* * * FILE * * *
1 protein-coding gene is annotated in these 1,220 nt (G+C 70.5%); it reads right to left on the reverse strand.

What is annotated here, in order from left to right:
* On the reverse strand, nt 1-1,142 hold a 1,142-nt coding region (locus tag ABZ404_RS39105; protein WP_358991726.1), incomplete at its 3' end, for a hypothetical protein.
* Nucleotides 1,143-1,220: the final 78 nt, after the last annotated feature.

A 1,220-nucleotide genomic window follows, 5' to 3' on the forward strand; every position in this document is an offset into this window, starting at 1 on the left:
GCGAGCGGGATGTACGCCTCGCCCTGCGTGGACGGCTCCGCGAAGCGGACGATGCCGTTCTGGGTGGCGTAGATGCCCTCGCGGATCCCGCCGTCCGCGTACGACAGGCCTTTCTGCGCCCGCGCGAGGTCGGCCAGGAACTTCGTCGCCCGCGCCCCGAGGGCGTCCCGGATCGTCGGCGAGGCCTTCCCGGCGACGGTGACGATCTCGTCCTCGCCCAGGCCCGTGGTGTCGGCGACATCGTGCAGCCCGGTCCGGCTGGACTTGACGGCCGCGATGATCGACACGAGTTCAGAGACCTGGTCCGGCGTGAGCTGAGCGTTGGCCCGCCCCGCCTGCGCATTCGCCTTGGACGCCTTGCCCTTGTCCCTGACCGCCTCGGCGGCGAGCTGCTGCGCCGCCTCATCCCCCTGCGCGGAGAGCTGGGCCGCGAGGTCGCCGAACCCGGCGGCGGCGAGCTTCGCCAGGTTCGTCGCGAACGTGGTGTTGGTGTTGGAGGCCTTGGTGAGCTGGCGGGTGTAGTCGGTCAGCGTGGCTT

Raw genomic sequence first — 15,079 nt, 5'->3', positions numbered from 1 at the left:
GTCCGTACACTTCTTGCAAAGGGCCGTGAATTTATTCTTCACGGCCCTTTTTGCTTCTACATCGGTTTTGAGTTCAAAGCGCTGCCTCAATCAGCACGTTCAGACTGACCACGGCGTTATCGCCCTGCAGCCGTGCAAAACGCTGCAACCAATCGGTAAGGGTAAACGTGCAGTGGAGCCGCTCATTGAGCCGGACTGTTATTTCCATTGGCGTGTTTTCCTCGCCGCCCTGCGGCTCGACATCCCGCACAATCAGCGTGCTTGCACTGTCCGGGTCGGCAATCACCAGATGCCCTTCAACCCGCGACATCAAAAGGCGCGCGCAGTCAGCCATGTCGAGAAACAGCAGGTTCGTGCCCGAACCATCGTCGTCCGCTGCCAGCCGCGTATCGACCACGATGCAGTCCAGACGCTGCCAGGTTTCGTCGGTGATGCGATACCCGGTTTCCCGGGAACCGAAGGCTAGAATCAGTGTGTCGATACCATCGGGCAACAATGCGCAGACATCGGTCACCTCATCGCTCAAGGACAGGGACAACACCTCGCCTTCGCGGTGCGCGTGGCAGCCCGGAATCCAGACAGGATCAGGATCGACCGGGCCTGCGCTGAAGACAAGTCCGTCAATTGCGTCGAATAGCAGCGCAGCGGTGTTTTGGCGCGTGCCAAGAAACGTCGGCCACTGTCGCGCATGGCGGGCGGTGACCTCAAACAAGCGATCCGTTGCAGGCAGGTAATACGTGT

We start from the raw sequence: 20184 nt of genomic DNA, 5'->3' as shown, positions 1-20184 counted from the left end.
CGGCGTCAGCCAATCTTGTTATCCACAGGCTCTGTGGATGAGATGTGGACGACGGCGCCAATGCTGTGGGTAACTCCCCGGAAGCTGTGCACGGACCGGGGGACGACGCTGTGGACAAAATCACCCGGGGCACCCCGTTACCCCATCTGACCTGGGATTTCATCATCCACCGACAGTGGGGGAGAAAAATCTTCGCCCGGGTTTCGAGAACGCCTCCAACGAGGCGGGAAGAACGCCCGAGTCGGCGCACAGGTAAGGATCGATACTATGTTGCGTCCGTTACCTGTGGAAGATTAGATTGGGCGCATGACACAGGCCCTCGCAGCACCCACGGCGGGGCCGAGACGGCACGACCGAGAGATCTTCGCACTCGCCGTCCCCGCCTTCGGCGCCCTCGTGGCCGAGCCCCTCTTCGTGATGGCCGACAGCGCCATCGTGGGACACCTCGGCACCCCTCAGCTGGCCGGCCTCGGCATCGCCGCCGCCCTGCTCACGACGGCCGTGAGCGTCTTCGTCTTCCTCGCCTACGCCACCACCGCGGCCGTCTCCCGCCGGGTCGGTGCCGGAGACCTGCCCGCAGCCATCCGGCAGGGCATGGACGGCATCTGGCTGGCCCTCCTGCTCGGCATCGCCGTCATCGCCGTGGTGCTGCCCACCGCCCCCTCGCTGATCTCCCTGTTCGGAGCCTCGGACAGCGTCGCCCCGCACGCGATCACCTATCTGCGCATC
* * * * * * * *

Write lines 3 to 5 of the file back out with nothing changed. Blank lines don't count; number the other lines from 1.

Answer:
* On the reverse strand, nt 1-1,142 hold a 1,142-nt coding region (locus tag ABZ404_RS39105; protein WP_358991726.1), incomplete at its 3' end, for a hypothetical protein.
* Nucleotides 1,143-1,220: the final 78 nt, after the last annotated feature.

A 1,220-nucleotide genomic window follows, 5' to 3' on the forward strand; every position in this document is an offset into this window, starting at 1 on the left: